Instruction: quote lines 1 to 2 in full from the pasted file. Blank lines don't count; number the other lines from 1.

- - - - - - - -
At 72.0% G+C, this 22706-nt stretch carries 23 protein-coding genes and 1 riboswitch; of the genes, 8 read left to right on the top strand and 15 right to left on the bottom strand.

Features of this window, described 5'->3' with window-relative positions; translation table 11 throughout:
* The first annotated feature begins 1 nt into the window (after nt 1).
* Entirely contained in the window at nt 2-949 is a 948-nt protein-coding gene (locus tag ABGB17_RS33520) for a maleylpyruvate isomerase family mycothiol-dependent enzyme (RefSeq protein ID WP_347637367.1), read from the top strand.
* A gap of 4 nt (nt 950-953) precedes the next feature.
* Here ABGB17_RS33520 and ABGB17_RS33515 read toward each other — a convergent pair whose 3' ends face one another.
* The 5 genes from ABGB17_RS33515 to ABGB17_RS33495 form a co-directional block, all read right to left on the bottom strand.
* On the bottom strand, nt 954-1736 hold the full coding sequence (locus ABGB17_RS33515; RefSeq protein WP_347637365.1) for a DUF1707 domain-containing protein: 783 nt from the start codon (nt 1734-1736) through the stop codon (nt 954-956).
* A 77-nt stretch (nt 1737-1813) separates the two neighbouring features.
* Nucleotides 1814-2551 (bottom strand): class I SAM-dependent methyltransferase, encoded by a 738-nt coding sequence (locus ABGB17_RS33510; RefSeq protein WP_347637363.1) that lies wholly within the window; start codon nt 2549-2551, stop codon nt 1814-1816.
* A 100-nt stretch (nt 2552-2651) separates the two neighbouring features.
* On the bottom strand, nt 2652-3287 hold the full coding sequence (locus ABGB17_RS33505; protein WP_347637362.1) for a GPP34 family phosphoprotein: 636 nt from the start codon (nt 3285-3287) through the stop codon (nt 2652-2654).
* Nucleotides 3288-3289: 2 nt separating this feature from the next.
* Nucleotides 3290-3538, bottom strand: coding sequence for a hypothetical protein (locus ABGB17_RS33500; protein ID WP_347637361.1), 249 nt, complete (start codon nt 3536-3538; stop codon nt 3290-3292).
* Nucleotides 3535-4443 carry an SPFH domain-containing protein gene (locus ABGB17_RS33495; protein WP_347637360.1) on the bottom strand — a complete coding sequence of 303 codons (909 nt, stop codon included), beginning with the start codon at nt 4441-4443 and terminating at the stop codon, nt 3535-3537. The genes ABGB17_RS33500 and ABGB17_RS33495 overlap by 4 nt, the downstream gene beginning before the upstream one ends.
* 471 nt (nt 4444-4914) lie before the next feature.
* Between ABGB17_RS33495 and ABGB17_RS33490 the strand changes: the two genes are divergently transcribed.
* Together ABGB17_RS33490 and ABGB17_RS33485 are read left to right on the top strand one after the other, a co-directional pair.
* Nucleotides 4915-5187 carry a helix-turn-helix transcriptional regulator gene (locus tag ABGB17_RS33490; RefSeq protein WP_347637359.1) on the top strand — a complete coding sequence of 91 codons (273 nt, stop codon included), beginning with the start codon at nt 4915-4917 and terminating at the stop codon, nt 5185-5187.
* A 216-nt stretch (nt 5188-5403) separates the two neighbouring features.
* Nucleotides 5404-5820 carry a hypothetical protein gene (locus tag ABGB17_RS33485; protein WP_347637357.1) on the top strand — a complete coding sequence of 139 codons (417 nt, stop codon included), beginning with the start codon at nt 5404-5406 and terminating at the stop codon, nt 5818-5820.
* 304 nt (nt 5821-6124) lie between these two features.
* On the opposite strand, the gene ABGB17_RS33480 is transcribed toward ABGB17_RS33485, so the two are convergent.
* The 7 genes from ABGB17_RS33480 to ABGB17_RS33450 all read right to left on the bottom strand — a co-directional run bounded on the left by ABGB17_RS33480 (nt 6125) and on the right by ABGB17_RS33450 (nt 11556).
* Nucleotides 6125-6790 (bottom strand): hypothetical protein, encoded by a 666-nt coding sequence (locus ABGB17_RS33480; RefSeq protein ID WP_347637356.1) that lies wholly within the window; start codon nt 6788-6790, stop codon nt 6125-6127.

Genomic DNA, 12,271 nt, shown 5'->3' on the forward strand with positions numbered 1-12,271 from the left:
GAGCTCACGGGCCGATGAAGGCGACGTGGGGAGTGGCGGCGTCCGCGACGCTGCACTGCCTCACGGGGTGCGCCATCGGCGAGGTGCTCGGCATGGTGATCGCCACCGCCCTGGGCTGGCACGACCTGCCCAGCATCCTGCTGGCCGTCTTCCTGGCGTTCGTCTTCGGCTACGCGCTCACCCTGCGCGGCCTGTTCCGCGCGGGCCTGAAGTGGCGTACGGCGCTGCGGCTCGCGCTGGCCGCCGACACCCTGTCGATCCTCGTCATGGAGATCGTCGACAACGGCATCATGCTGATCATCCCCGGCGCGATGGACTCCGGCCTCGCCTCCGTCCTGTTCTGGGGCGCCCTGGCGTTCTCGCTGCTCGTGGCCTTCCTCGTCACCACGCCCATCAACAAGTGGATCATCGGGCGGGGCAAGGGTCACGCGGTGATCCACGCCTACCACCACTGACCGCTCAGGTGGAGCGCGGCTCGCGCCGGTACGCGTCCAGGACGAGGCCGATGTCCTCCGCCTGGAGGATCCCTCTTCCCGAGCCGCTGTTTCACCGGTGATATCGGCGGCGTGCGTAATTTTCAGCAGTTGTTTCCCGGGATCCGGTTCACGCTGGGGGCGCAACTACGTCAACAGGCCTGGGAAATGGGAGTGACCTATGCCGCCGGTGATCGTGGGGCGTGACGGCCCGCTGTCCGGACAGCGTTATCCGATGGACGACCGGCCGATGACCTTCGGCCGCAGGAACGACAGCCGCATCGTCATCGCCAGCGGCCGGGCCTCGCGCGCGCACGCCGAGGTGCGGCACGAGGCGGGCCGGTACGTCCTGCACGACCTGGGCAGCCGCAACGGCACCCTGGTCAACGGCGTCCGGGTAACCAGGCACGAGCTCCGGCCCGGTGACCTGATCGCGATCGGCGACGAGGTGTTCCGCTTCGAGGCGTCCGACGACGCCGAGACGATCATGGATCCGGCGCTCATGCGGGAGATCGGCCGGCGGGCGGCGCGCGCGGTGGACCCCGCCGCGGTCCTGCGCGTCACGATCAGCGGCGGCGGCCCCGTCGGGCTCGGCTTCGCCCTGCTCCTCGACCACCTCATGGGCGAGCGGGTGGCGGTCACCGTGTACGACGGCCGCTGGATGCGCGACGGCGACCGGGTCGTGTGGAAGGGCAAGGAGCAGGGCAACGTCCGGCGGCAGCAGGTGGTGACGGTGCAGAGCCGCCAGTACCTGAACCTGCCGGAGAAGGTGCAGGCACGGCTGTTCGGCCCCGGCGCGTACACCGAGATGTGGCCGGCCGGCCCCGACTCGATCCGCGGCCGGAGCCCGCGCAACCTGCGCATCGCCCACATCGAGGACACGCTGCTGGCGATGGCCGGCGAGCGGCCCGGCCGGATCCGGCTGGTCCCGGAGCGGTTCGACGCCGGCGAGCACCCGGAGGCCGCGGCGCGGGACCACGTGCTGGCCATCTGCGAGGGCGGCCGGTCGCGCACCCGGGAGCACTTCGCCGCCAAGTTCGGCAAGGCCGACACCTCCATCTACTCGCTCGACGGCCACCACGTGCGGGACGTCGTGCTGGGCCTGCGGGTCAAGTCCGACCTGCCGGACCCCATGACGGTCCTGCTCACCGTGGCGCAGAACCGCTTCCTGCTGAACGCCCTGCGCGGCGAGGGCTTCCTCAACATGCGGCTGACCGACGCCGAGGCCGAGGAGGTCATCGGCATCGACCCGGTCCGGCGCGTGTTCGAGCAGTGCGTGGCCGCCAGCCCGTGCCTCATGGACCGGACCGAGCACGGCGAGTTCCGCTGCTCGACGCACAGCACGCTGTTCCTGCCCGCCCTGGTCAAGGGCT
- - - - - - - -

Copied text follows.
At 72.0% G+C, this 22706-nt stretch carries 23 protein-coding genes and 1 riboswitch; of the genes, 8 read left to right on the top strand and 15 right to left on the bottom strand.

Features of this window, described 5'->3' with window-relative positions; translation table 11 throughout: